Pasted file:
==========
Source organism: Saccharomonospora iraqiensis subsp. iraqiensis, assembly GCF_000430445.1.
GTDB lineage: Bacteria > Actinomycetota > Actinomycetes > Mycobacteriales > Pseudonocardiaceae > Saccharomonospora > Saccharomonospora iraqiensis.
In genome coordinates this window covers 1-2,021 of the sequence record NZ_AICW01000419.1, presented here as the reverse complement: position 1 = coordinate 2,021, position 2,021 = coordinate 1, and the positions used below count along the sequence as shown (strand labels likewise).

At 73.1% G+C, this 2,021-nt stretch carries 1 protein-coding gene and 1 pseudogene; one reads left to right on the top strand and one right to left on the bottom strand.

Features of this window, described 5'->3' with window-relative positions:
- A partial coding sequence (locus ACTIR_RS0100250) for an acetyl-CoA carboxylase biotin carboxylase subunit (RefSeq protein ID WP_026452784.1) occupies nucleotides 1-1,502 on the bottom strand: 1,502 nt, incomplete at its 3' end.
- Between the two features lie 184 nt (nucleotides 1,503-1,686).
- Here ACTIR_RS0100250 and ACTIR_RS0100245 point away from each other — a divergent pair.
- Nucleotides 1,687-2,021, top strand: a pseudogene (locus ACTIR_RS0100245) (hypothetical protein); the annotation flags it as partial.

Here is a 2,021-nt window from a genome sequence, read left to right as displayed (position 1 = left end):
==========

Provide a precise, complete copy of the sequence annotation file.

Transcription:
Source organism: Saccharomonospora iraqiensis subsp. iraqiensis, assembly GCF_000430445.1.
GTDB lineage: Bacteria > Actinomycetota > Actinomycetes > Mycobacteriales > Pseudonocardiaceae > Saccharomonospora > Saccharomonospora iraqiensis.
In genome coordinates this window covers 1-2,021 of the sequence record NZ_AICW01000419.1, presented here as the reverse complement: position 1 = coordinate 2,021, position 2,021 = coordinate 1, and the positions used below count along the sequence as shown (strand labels likewise).

At 73.1% G+C, this 2,021-nt stretch carries 1 protein-coding gene and 1 pseudogene; one reads left to right on the top strand and one right to left on the bottom strand.

Features of this window, described 5'->3' with window-relative positions:
- A partial coding sequence (locus ACTIR_RS0100250) for an acetyl-CoA carboxylase biotin carboxylase subunit (RefSeq protein ID WP_026452784.1) occupies nucleotides 1-1,502 on the bottom strand: 1,502 nt, incomplete at its 3' end.
- Between the two features lie 184 nt (nucleotides 1,503-1,686).
- Here ACTIR_RS0100250 and ACTIR_RS0100245 point away from each other — a divergent pair.
- Nucleotides 1,687-2,021, top strand: a pseudogene (locus ACTIR_RS0100245) (hypothetical protein); the annotation flags it as partial.

Here is a 2,021-nt window from a genome sequence, read left to right as displayed (position 1 = left end):